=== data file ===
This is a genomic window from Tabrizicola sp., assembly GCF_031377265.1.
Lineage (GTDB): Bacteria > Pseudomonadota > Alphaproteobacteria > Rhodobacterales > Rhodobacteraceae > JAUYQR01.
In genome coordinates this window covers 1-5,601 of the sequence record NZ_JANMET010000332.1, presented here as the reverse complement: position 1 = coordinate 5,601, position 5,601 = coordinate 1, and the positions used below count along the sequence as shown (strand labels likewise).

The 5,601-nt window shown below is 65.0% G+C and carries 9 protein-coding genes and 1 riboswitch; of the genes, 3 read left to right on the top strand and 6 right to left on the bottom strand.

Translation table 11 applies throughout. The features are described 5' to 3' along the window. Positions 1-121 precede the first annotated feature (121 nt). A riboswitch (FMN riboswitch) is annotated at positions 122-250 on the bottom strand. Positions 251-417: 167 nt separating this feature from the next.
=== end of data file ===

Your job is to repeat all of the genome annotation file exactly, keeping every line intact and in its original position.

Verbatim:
This is a genomic window from Tabrizicola sp., assembly GCF_031377265.1.
Lineage (GTDB): Bacteria > Pseudomonadota > Alphaproteobacteria > Rhodobacterales > Rhodobacteraceae > JAUYQR01.
In genome coordinates this window covers 1-5,601 of the sequence record NZ_JANMET010000332.1, presented here as the reverse complement: position 1 = coordinate 5,601, position 5,601 = coordinate 1, and the positions used below count along the sequence as shown (strand labels likewise).

The 5,601-nt window shown below is 65.0% G+C and carries 9 protein-coding genes and 1 riboswitch; of the genes, 3 read left to right on the top strand and 6 right to left on the bottom strand.

Translation table 11 applies throughout. The features are described 5' to 3' along the window. Positions 1-121 precede the first annotated feature (121 nt). A riboswitch (FMN riboswitch) is annotated at positions 122-250 on the bottom strand. Positions 251-417: 167 nt separating this feature from the next.